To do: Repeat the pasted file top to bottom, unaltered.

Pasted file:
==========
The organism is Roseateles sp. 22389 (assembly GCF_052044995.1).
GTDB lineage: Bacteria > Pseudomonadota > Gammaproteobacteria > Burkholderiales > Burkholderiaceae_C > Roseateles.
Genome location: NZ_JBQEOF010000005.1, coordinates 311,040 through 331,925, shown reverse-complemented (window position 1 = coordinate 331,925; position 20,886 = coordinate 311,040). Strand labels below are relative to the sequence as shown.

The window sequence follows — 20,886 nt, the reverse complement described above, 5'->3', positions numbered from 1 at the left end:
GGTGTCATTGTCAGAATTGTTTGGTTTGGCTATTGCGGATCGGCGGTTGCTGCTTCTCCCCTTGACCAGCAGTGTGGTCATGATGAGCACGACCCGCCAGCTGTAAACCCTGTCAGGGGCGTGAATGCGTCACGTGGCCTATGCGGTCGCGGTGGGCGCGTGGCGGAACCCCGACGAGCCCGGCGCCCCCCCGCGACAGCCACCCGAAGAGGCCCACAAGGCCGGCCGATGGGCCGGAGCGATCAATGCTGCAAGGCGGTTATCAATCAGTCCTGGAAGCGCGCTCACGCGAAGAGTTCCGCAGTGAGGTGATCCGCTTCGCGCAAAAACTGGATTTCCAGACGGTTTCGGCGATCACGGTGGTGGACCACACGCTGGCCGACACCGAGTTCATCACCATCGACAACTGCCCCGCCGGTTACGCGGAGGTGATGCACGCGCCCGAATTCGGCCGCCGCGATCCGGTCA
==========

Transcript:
The organism is Roseateles sp. 22389 (assembly GCF_052044995.1).
GTDB lineage: Bacteria > Pseudomonadota > Gammaproteobacteria > Burkholderiales > Burkholderiaceae_C > Roseateles.
Genome location: NZ_JBQEOF010000005.1, coordinates 311,040 through 331,925, shown reverse-complemented (window position 1 = coordinate 331,925; position 20,886 = coordinate 311,040). Strand labels below are relative to the sequence as shown.

The window sequence follows — 20,886 nt, the reverse complement described above, 5'->3', positions numbered from 1 at the left end:
GGTGTCATTGTCAGAATTGTTTGGTTTGGCTATTGCGGATCGGCGGTTGCTGCTTCTCCCCTTGACCAGCAGTGTGGTCATGATGAGCACGACCCGCCAGCTGTAAACCCTGTCAGGGGCGTGAATGCGTCACGTGGCCTATGCGGTCGCGGTGGGCGCGTGGCGGAACCCCGACGAGCCCGGCGCCCCCCCGCGACAGCCACCCGAAGAGGCCCACAAGGCCGGCCGATGGGCCGGAGCGATCAATGCTGCAAGGCGGTTATCAATCAGTCCTGGAAGCGCGCTCACGCGAAGAGTTCCGCAGTGAGGTGATCCGCTTCGCGCAAAAACTGGATTTCCAGACGGTTTCGGCGATCACGGTGGTGGACCACACGCTGGCCGACACCGAGTTCATCACCATCGACAACTGCCCCGCCGGTTACGCGGAGGTGATGCACGCGCCCGAATTCGGCCGCCGCGATCCGGTCA